Today is the last day on the western side of the South Island. Headed to Reefton, a town that was part of the NZ's gold rush era, but is now a small town limping along. In the old days there was a gold vein worked by underground miners, but when the vein ran down, a lot of the miners left. An major overseas company, Oceania Gold, bought up a lot of the land outside the town.They are more of a strip mining company. They break off giant chunks of rock, pulverize it with giant pounding pistons, add water, run through a sluice then apply different poisonous chemicals - mercury and cyanide (one causes gold to melt, the other causes it to fall out of solution) (freaked me out when they talked about the chemicals, both are ... read more

Oceania » New Zealand » South Island April 6th 2015

Ended up in Franz Joseph, this small Alpine-type town near the Franz Joseph Glacier. Today we went on a guided walk to the base of the Glacier. At least some of us went all the way to the base. I went about two-thirds of the way from the car park to the Glacier before the winds got too cold and made me start to cough. Our guide took us to the middle of what would be a raging river during the spring thaw but now was a dry boulder strewn creek bed. There he proceeded to draw a map of the area in the creek bed, showing how the NZ Southern Alps were formed by the Australian tectonic plate diving under the Pacific plate. He said the mountains were still growing at about an inch a ... read more

Oceania » New Zealand » South Island » Queenstown April 4th 2015

Long, long, long day. 7 hour coach ride fom Queenstown to Milford Sound on the west coast. No straight way to get there. Lots of stops, but finally made it. Onto a boat that took us up the fjords and out into the Tasman Sea. Saw an albatross, some fur seals and a lot of waterfalls. It was really quite cold, so I contented myself with sitting indoors throughout most of the day. Did not help that I ended up with some strange allergies in Rotorua and I hqve been suffering with stuffiness and a nasty cough. Worse when I laugh. One of the other ladies said she had the same thing before she left home. Hope it disappears before my flights home. All we did when we got back to the hotel was go to ... read more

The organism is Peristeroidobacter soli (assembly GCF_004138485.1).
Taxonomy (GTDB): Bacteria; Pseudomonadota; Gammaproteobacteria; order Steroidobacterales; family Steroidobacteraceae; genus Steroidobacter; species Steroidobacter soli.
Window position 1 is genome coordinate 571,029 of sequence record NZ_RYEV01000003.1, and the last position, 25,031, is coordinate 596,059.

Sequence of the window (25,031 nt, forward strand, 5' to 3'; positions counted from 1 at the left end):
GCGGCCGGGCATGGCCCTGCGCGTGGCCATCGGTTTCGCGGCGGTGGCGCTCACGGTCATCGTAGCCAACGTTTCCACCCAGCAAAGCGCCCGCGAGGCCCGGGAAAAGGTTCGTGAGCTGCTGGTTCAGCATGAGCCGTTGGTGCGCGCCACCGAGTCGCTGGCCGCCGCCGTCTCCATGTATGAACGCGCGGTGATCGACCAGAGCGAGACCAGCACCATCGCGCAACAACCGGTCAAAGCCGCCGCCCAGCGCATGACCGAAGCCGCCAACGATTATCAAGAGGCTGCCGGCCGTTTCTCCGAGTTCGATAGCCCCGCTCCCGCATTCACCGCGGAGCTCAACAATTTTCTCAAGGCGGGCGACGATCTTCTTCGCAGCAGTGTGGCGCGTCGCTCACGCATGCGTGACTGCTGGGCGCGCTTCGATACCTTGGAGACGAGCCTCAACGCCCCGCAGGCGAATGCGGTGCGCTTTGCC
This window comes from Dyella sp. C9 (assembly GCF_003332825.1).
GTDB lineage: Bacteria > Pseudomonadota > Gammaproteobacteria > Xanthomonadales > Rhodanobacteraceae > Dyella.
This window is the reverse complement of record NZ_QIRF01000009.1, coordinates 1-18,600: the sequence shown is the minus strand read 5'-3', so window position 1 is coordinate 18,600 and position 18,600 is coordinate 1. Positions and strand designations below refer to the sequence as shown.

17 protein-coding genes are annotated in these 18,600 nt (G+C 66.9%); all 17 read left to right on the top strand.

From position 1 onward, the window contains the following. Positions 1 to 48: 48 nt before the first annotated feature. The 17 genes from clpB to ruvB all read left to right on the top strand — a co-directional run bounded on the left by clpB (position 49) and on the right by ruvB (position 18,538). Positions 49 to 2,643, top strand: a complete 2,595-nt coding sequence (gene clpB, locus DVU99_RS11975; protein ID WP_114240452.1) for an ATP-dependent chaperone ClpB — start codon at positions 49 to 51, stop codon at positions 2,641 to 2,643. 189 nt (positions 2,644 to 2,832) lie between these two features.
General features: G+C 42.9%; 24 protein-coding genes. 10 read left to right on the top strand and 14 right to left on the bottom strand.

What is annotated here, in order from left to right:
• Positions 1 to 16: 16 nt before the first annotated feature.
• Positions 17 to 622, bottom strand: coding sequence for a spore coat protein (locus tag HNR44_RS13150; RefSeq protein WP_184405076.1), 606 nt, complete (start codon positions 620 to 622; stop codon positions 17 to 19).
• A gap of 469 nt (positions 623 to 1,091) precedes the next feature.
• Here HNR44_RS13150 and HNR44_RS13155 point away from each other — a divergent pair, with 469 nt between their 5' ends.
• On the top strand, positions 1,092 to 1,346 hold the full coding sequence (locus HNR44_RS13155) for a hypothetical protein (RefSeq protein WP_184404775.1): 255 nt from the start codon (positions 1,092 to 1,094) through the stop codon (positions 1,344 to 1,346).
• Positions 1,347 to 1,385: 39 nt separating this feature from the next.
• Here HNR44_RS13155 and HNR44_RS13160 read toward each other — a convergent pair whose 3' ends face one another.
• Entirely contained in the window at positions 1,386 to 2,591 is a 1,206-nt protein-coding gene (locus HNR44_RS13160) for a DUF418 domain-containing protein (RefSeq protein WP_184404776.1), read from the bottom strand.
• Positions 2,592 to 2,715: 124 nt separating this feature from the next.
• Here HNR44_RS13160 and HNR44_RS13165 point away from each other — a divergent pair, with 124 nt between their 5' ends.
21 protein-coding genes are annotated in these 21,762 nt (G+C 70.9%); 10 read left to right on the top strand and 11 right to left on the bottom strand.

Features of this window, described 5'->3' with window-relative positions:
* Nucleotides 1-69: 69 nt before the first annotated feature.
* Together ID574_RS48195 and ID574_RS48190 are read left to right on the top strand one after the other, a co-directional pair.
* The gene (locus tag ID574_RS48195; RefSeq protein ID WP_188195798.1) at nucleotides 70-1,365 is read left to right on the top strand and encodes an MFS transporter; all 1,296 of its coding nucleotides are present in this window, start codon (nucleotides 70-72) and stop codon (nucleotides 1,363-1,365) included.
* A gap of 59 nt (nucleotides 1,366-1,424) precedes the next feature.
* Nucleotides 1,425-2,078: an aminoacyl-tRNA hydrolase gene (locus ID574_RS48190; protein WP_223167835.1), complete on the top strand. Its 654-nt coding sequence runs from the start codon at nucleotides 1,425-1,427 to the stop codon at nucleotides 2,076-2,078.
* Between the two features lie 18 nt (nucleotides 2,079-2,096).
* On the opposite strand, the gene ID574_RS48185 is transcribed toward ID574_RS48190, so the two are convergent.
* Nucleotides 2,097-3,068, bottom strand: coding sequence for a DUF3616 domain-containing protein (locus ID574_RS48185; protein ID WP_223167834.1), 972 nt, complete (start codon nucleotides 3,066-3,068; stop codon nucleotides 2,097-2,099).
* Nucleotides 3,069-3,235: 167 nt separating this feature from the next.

Oceania » New Zealand » North Island » Rotorua March 31st 2015

End of the last day here, and I will finally be caught up, so if you all look at the date, you can figure out where I am. This morning we went to Waimunga Volcanic Valley. Everywhere around Rotorua there are volcanic vents spewing out sulfer fumes and boiling ponds. Even the golf course has a couple of real hot hazards. Anyway, tourism started there in the mid-1880's because of the steam vents and geysers. On June 1886, Tarawera blew up in the early hours of the morning and at 2 am, a column of black ash suddenly erupted from the highest dome, Ruawahia. The eruption kept extending to the southwest. The eruption rift extended in a 16 kilometer line and was in violent upheaval. The rising magma hit the gdo-thermal pools and the resulting ejection ... read more

Oceania » New Zealand » North Island » Rotorua March 31st 2015

Finally going to get caught up. long ride here yesterday. Took about 6 hours, but we had some fun stops. First of all i was amazed how quickly the street department personnel got the barriers down. There when I went to bed at 10:30, gone by 7 am. We made a few stops including Happy Houses. lunch and finally a shop for hokey-pokey ice cream. It reminded me a lot of our butter brickle, but the chips were less crunchy. The town we stopped in used to be one of those drive-through towns. We all know what they are, places that do not stick out much and you are through in the blink of an eye. Well, some smart entrepreneur decided to make use of left over corrugated metal sheets and make sculptures on top of ... read more




Tot: 0.234s; Tpl: 0.005s; cc: 13; qc: 80; dbt: 0.1125s; 1; m:domysql w:travelblog (10.17.0.13); sld: 1; ; mem: 1.2mb